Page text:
Originally, it meant an attendant to a ruler, someone “of the court”, but these days it wears something different than the stately robes of a courtier–something slinky and red, maybe. When you hear the word, what do you see? Maybe a geisha, face painted ivory-white. Maybe a woman in an powdered wig, hiding a wicked grin behind a painted fan. Maybe a blond in a mink coat, simpering on the arm of an older man.
How about a beautiful young man?
Over the course of The Adorned, Etan, the beautiful young man in question, becomes a part of an elite class of tattooed courtesans–the playthings and objets d’art of a semi-divine aristocracy. Some of his patrons appreciate him solely for the decorative, near-magical art that he wears on his skin, but to be sure he’s expected to fulfill other duties as well.
Adorned are somewhere between living canvases and high-class escorts, and they can be both male and female–I knew that when I first started writing. I wanted to see what a courtesan class might look like in a world where the lines between gender roles are bit more permeable than they were in, say, Elizabethan England or Ancien Régime France.
Of course, it wasn’t quite a serious exploration of gender roles that I was after; more than anything, I just wanted to tell a good story. And I’ve got my shallow reasons, as well: I’m rather fond of good-looking guys, covered in tattoos or not. But there was something fascinating going on, I thought, and it kept cropping up here and there.
In the first draft of The Adorned, there were a few characters who I didn’t like very much–they were flat, stereotyped, wooden. In the rewrite, I upended their gender…and suddenly they came to life. Even today, our minds will often automatically assign a gender to ostensibly neutral words–words like housekeeper, nurse, cook, and, of course, courtesan–and when you flip that expectation, things can get pretty interesting.
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THE ADORNED by John Tristan
BLURB: My name is Etan, and I am Adorned.
A living piece of art, I exist to please the divine rulers of Kered. With nowhere to turn after my father died, I tried my luck in the capital city. Little did I know how quickly I would be robbed, beaten and forced to sell myself into servitude. But I was lucky enough to gain the attention of Roberd Tallisk, an irascible but intriguing tattoo artist who offered to mark me with enchanted ink for the enjoyment of the nobles. I was given a chance to better my station in life, and I could not refuse.
But the divine rulers want not only the art but the body that bears it. In their company I can rise above the dregs of society and experience a life most only dream of, at the cost of suffering their every desire as a pawn in games of lavish intrigue. Their attention is flattering, but I find I’d rather have Tallisk’s.
Caught between factions, I learn that a revolution is brewing, one that could ruin Kered—and Roberd and myself along with it…
The date of the feast had been set for a week hence. A single day after the contract had been negotiated, one of the Count’s servants had brought us the news, along with our display-clothes. Those had been brought in lovely wooden boxes, which we were casually informed we could keep as gifts, and wrapped in thin tissue-paper.
The paper was blue and white, the colors of Karan’s house, and soft as silk. With Isadel’s he had sent a silver pomander. It fell out of the folds, unremarked upon, as she unwrapped it, regarding his choice with a businesslike expression. It was a long skirt of crimson velvet, slit high to the hip. She held it up. “Well, it’s a good thing the flame on my stomach’s finished now. This will expose it for sure.”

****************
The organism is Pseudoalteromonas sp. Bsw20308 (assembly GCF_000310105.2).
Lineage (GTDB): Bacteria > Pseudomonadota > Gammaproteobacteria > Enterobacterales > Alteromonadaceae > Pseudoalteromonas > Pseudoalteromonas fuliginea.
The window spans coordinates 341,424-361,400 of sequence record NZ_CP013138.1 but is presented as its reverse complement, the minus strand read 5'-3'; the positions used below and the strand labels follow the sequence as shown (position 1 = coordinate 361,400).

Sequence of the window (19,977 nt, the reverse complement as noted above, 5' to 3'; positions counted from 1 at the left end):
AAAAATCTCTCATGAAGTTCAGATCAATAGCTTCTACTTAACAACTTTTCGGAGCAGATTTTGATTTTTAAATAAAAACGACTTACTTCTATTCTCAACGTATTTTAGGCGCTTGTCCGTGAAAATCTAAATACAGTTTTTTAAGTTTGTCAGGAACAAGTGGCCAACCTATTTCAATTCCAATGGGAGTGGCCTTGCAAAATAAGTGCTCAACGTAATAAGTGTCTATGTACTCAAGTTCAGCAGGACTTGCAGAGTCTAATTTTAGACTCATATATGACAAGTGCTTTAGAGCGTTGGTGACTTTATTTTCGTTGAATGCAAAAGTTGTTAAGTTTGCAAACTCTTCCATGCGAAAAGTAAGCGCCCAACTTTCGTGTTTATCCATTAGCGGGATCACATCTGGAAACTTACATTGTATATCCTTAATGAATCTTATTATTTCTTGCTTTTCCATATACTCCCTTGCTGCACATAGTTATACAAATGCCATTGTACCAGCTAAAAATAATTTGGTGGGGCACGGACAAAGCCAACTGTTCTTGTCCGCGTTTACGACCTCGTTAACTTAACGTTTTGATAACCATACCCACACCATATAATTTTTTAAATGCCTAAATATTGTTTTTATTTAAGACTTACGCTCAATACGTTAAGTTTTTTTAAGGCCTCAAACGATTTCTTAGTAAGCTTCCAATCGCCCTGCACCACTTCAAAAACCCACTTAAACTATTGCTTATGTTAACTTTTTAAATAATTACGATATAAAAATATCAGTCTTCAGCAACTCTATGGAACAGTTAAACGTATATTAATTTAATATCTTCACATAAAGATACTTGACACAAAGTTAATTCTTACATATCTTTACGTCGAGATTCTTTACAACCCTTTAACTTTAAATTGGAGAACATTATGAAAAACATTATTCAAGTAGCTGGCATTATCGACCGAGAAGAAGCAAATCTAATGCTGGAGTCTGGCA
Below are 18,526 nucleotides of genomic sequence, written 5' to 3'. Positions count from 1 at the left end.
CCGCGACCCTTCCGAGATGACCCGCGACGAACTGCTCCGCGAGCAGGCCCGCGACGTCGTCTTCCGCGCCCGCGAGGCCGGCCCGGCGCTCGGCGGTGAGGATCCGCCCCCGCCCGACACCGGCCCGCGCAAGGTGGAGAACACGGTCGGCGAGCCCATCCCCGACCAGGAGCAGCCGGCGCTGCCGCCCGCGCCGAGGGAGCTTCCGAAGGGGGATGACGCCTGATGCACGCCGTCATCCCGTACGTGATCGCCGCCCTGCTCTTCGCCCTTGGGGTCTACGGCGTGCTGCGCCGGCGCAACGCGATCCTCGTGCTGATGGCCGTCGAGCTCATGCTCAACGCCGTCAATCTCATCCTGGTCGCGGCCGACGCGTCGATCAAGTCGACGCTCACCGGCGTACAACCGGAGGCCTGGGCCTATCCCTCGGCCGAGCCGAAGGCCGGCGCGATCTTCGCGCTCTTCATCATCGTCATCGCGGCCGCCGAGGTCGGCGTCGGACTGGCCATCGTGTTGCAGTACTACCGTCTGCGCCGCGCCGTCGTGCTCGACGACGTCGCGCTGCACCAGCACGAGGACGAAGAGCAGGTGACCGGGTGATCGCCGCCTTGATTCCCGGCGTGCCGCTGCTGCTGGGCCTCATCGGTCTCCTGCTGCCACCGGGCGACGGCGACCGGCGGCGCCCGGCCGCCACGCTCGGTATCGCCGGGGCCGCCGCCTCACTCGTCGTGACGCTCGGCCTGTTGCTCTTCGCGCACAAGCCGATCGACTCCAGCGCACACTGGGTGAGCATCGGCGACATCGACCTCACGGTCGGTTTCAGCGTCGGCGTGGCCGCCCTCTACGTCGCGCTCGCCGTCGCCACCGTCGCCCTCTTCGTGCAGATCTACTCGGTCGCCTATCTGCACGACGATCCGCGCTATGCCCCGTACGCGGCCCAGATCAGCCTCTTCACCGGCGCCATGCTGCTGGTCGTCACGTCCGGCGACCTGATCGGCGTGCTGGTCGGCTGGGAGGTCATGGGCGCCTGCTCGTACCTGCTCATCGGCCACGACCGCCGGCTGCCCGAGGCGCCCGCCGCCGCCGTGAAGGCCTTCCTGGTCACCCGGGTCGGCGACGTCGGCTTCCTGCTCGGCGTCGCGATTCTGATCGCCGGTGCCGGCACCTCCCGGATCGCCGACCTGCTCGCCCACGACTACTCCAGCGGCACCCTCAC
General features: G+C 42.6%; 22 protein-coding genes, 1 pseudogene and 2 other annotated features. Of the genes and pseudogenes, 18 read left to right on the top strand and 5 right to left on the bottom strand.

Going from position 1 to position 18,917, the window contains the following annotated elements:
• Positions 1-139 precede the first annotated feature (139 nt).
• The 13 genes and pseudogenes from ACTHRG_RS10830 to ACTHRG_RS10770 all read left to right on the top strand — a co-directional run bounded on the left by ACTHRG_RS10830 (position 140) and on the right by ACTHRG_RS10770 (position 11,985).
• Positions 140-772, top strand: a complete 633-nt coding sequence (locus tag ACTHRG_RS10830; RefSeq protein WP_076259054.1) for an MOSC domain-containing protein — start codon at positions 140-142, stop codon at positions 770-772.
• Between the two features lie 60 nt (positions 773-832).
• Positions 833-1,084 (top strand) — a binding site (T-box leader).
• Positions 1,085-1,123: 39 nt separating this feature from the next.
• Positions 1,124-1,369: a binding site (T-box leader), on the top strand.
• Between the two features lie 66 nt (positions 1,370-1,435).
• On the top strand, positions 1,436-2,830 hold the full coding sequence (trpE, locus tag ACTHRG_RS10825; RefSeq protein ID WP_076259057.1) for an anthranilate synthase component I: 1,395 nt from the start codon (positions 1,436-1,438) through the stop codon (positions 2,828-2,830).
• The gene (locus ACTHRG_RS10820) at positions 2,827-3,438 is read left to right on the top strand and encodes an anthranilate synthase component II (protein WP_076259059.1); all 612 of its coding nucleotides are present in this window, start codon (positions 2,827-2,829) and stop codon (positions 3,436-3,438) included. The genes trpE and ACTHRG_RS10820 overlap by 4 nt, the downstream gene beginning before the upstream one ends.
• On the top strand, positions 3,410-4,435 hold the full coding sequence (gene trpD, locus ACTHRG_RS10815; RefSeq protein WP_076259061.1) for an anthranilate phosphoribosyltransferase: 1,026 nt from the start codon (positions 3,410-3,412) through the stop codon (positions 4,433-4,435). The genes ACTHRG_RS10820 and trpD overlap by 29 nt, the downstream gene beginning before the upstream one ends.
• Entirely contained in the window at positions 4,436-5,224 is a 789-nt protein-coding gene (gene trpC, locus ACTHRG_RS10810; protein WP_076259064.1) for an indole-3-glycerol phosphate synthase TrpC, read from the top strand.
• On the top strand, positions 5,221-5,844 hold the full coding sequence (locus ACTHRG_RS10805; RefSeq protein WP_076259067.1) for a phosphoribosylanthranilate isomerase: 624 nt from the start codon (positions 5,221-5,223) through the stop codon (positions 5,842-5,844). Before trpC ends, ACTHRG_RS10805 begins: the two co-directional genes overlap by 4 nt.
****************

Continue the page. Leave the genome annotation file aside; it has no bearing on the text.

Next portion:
We were in the dining room, which was empty save for the two of us and the two boxes on the table. Yana and Doiran were busy with their own work, and Tallisk could not be disturbed to fuss over our clothes, so Isadel took the task of it in hand. I looked over her shoulder at the skirt. I could see no other clothing in the empty box. “Are you to wear no, uh, no…”
She laid the skirt back in the box, careful of its delicate seams. “No, of course not. We don’t get hired to cover our Adornments.”
“Still,” I said, “you would never see a woman in the street so bare.”
“Well, no, but she would have nothing to show, Etan. When we do our work well, no one sees our bodies as bared flesh. We are moving art.”
I chewed this over. “Count Karan—”
“Count Karan,” she said, “might be our patron, but he is not who I bare my Adornments for. He has us made because it is…the done thing, not because he is a connoisseur of art.”
I traced my fingers over the lacquered top of my box. I had not yet opened it; I half feared to. “Do you know what he asked? What the Count asked of me?”
“Yes. I know.” She closed her box with a snap.
My mouth had gone dry. I bit my lip. “Do you know what he expects of me?”
“Yes, Etan,” she said, more gently. “He asked the same thing of me.”
“Was it—was he—?” My face felt furnace hot.
She shrugged. “It —he—is tolerable enough.” A quick grin lit her face. “Sometimes, it can even be a pleasant diversion. But don’t dwell on it so much; your true work is the display. His Grace may not appreciate the art as much as the skin it’s inked on, but be sure that his friends have eyes.”
Would you like to win a free copy of The Adorned? Leave your e-mail address and your preferred format (PDF or epub) in the comments … and, if you’d like, what sort of design you’d want tattooed on you if you were one of the Adorned! The giveaway will end on August 20th, when the winner will receive their book.
About the Author
John is a Transatlantic nerd currently living near Manchester; when he’s not writing about sexy men in strange worlds having adventures and falling in love, he’s probably reading, playing video games or changing the cat tray.